King's College London

Research portal

O3.3. COMORBID SUBSTANCE USE DISORDERS ASSOCIATED WITH LIFE EXPECTANCY REDUCTION IN PEOPLE WITH PSYCHOTIC DISORDERS: AN ELECTRONIC CASE REGISTER STUDY

Research output: Contribution to journalMeeting abstract

Original languageEnglish
Pages (from-to)S166
Number of pages1
JournalSchizophrenia Bulletin
Volume45
Issue numberS2
Early online date9 Apr 2019
DOIs
E-pub ahead of print9 Apr 2019
Published9 Apr 2019

King's Authors

Abstract

Background
People with psychotic disorders have a markedly reduced life expectancy compared to the general population. Comorbid substance use disorders (dual diagnosis) contribute towards poorer treatment engagement and worse clinical outcomes but their impact on mortality is uncertain. We estimated the association of comorbid substance use disorders with life expectancy in a large sample of patients with psychotic disorders using an electronic health record (EHR) case register.

Methods
Data were obtained from 29,412 people with schizophrenia (61.9%), schizoaffective disorder (4.9%) or bipolar disorder (33.2%) receiving mental healthcare from the South London and Maudsley NHS Foundation Trust between 1st January 2007 and 31st December 2017. The Clinical Record Interactive Search tool (CRIS) was used to extract data on age, gender, ethnicity, comorbid substance use disorders (ICD-10 F10-19) and mortality from anonymised EHRs. The Chiang II method was used to estimate life expectancy from birth associated with substance use disorders using life-table data obtained from the UK Office of National Statistics.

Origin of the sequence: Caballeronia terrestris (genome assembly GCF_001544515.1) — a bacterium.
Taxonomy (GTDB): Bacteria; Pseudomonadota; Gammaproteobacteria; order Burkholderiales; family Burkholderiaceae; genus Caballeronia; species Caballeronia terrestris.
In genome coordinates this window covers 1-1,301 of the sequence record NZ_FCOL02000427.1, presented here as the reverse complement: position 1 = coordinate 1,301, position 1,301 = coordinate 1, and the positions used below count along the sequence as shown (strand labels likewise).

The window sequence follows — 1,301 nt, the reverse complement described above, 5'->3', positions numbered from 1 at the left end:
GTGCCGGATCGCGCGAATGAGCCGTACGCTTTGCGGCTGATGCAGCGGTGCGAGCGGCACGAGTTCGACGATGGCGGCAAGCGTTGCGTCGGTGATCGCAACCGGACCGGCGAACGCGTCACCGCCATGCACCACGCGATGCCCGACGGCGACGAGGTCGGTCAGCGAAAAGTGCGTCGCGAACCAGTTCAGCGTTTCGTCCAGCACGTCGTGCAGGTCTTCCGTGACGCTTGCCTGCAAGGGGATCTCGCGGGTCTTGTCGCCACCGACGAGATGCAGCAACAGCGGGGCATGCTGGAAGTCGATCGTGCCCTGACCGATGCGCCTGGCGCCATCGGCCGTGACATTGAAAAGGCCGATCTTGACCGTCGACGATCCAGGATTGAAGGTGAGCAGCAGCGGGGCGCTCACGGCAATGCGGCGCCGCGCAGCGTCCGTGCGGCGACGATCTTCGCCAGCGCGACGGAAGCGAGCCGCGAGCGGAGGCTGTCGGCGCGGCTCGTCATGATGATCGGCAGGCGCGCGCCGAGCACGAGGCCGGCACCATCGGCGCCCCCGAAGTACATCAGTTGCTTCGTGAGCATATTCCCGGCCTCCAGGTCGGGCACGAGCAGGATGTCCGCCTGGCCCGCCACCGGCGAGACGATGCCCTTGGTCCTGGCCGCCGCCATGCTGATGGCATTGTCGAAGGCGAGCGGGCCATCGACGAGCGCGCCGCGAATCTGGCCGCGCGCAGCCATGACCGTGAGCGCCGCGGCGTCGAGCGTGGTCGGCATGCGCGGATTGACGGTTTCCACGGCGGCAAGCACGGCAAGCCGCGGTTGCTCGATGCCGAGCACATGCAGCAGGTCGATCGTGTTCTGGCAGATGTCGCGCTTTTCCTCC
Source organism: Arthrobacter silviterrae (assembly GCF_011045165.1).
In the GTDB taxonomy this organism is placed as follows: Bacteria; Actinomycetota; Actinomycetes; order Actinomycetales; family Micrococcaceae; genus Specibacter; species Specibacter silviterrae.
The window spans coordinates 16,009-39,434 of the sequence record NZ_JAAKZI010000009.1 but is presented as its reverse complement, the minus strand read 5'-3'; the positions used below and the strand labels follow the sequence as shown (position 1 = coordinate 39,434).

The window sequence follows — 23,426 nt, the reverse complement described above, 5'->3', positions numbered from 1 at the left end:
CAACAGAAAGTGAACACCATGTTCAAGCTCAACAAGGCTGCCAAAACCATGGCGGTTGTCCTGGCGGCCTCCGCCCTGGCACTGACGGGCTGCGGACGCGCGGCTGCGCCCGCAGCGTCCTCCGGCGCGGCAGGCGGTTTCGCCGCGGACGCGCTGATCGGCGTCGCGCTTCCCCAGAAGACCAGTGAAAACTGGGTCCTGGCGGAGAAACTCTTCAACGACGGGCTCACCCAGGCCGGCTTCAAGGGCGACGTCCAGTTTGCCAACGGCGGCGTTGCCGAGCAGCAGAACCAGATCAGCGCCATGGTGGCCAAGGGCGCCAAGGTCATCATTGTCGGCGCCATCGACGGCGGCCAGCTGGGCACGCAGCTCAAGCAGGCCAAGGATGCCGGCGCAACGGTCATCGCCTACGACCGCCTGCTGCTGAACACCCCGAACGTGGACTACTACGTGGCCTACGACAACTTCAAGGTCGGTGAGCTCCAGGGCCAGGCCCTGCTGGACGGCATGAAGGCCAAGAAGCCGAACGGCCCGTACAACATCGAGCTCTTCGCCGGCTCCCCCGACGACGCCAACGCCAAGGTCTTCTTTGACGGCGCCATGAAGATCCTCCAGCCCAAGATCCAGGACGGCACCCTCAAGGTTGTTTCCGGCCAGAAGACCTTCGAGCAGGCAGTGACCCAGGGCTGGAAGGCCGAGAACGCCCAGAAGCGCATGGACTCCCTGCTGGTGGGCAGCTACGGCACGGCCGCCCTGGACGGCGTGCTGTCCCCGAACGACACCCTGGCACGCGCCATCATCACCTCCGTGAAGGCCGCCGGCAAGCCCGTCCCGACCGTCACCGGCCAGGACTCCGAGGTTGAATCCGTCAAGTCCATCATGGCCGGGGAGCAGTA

Results
3,657 patients had a comorbid substance use disorder of whom 70.1% were male. The most frequently documented comorbid substance use disorders were related to alcohol (44.9%), multiple drug use (31.3%) and cannabis (25.2%). 3,396 patients died during the study period. The life expectancy for patients with a comorbid substance use disorder was 63.1 years (95% CI 60.7 – 65.5) for men and 63.4 years (95% CI 60.2 – 66.7) for women. The life expectancy for patients without a comorbid substance use disorder was 65.1 years (95% CI 64.1 – 66.0) for men and 69.8 years (95% CI 68.9 – 70.8) for women. Patients with a comorbid substance use disorder were more likely to die of unnatural causes (28.5%) compared to those without (10.0%).

Discussion
Comorbid substance use disorders were most frequently recorded among male patients but associated with greatest reduction in life expectancy among female patients. Patients with a comorbid substance use disorder were almost three times more likely to die from unnatural causes (accidental, suicide or homicide). These findings demonstrate the need to better address comorbid substance use disorder in people with psychotic disorders, particularly among female patients who experienced a marked reduction of around six years in life expectancy.

View graph of relations

© 2018 King's College London | Strand | London WC2R 2LS | England | United Kingdom | Tel +44 (0)20 7836 5454